Here is his picture:
R. Moshe Kunitz was not entirely "traditional," for lack of a better term. However, we might take his book as a defense of the traditional opinion about the Zohar, and R. Yaakov Emden's book מטפחת ספרים as championing the non-traditional view. Along these lines, there is a statement attributed to the Chasam Sofer by his son R. Shimon, to the effect that his father had wished that the authorship of these two books were reversed, to which Dan Rabinowitz called attention. I'm not entirely convinced that the meaning of this statement, assuming it's true, can be understood. I see it as having two possible meanings.
1) The Chasam Sofer felt that Ben Yochai was the stronger and better book, only he wished that it could have had the authority it would have received by being written by a stronger and better rabbi. Conversely, Mitpachas Sefarim would have been taken considerably less seriously if it had been written by someone like R. Moshe Kunitz.
2) The Chasam Sofer felt that Mitpachas Sefarim was the stronger and better book, but attacks on the Zohar were harmful to the traditionalist cause, while defenses were helpful. Therefore even though the stronger book was the one attacking the Zohar, it would have been more helpful to the traditionalist cause if it had not been written by an authority such as R. Yaakov Emden, but only a R. Moshe Kunitz. Conversely the defense of the Zohar would have been better for the traditionalists had it been written by the greater authority, Emden.
Here is the statement mentioned before, and after this I digress:
In Hamatzref, R. Kunitz responds to many queries over a broad range of topics. Many of the questions are from famous Maskilim. Here are some:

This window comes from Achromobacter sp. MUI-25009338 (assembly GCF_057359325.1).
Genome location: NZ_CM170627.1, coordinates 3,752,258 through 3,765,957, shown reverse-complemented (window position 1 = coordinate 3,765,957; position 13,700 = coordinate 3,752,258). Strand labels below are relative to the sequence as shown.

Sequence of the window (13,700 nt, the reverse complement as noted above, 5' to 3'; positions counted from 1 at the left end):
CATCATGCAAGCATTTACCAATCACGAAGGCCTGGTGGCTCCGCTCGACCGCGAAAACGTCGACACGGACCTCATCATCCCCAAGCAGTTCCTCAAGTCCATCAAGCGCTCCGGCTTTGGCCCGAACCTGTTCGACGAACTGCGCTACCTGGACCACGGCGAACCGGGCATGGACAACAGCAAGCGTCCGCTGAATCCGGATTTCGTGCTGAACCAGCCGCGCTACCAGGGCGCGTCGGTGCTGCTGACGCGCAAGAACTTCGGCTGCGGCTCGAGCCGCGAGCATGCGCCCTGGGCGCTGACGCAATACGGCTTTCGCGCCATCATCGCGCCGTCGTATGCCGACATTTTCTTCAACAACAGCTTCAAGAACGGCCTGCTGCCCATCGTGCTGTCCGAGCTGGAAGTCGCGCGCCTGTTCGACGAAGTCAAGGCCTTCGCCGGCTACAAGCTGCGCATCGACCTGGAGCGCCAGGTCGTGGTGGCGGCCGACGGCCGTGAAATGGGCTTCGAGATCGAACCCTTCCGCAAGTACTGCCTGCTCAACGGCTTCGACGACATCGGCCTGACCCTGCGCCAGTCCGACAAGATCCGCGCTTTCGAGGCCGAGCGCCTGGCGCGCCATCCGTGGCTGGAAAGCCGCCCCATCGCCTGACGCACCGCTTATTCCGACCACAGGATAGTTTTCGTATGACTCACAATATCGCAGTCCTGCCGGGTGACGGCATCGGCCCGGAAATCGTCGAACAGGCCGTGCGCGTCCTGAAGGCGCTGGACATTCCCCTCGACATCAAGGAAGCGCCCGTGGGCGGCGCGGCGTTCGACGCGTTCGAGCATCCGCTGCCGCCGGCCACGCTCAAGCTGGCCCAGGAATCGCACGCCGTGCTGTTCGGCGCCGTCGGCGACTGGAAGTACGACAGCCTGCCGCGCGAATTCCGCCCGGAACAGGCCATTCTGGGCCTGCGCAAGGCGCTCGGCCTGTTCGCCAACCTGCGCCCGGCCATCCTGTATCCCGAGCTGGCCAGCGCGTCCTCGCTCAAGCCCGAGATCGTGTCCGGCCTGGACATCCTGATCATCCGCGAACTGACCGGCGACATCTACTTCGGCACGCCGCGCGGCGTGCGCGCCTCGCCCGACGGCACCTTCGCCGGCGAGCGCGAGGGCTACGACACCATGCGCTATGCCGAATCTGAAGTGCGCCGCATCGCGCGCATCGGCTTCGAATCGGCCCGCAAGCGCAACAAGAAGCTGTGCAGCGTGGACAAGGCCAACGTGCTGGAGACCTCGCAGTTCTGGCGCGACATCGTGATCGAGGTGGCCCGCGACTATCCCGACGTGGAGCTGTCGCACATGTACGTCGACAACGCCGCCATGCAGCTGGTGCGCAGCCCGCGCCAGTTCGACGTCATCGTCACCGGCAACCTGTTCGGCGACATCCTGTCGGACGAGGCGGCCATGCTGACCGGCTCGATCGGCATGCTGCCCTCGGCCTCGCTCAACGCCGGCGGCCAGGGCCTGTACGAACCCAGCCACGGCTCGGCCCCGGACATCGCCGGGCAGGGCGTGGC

#3 some rabbis prefer that Jews call the city Lvov by that name, rather than "Lemberg," (its German name). Why is that, considering that Lvov is not a name in Hebrew? R. Kunitz answers that we can see in rabbinic literature "הר שומרון" is sometimes referred to by its Roman name "סבסטי." If it was not important for our ancestors who used the Hebrew language in their own land, to refer to a certain place by its Hebrew name, all the more so is it unimportant to prefer one gentile name for a place over another. He adds the caveat that his comment is not intended to give any ruling about writing a get in Lvov/ Lemberg.
#14 Herz Homberg asks, when did the Jews begin counting in writing using Hebrew letters?
#19. Judah Leib Benzeev asks, with regard to 1 Kings 17:19, when Elijah resurrected a boy from the dead, how was this permitted in light of Chazal who taught that Elijah was a kohen, and thus contact with the dead not permitted?
#23 is from - you cannot make this up - Dr. Frankenstein of Vienna (מו"ה יצחק אייזק פראנקענשטיין רופא אומן בווין הבירה), who asks regarding if it is preferable for a mohel to also be a physician.